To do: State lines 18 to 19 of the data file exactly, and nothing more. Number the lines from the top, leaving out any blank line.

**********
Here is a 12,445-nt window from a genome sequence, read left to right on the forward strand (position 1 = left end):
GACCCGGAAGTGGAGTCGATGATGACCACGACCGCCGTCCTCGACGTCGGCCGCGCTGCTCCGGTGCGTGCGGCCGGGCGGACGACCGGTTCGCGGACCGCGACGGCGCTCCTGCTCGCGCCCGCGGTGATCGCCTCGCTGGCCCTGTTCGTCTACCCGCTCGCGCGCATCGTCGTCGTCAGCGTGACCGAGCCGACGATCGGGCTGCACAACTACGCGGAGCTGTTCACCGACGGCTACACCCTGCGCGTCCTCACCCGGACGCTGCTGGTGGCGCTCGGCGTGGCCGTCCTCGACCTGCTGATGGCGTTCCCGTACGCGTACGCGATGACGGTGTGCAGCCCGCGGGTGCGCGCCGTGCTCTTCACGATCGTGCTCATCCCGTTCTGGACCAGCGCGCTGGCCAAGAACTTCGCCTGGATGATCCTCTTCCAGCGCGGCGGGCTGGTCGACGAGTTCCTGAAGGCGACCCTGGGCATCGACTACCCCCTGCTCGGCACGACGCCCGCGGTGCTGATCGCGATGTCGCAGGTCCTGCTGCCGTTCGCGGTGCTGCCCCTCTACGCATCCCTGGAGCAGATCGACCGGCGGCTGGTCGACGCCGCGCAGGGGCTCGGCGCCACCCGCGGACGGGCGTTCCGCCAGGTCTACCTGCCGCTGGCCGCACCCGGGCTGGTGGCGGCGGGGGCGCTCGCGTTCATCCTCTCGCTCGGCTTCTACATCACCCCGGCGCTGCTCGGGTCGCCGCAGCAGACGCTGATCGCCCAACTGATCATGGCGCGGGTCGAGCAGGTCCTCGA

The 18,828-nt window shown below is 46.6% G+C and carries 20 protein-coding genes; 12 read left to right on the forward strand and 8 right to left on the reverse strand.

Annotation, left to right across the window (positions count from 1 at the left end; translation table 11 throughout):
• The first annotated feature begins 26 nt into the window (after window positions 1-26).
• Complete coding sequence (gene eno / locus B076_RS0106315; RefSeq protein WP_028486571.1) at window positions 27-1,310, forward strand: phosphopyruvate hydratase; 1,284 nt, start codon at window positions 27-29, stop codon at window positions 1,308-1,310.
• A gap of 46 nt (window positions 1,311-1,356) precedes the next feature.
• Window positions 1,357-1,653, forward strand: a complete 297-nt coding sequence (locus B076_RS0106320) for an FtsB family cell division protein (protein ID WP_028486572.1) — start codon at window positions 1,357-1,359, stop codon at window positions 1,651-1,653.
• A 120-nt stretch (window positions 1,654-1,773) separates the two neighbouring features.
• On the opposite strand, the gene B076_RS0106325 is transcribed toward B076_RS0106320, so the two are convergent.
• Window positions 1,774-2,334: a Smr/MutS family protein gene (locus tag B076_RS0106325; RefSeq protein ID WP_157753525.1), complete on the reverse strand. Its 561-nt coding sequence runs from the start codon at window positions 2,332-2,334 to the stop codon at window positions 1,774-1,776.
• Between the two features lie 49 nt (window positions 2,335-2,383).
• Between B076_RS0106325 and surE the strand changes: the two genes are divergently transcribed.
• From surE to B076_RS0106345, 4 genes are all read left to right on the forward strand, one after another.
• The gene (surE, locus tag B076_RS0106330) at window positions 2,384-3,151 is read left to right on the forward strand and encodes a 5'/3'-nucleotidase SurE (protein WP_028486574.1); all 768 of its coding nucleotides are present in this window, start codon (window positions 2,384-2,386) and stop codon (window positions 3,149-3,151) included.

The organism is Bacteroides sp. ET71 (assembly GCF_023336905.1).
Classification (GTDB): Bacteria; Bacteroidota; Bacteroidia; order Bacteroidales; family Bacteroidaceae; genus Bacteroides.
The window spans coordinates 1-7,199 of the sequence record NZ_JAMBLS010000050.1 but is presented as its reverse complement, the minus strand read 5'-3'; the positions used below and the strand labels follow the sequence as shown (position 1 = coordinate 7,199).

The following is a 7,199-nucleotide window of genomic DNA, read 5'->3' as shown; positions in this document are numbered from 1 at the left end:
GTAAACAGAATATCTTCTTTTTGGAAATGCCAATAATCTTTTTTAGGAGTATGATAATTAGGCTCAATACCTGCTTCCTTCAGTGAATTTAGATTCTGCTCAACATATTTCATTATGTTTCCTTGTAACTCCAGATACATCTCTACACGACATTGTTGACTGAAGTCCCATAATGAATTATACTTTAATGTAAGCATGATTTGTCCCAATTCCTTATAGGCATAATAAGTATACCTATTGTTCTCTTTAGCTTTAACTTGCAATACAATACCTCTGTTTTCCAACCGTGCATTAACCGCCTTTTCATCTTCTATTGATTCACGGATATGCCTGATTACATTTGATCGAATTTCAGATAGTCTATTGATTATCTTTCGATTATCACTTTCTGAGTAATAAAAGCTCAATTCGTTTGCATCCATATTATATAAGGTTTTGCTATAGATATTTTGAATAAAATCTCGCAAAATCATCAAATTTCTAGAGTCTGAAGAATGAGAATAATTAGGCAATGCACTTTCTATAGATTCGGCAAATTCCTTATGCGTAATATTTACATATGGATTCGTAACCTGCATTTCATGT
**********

The window spans coordinates 1-7,199 of the sequence record NZ_JAMBLS010000050.1 but is presented as its reverse complement, the minus strand read 5'-3'; the positions used below and the strand labels follow the sequence as shown (position 1 = coordinate 7,199).

The following is a 7,199-nucleotide window of genomic DNA, read 5'->3' as shown; positions in this document are numbered from 1 at the left end: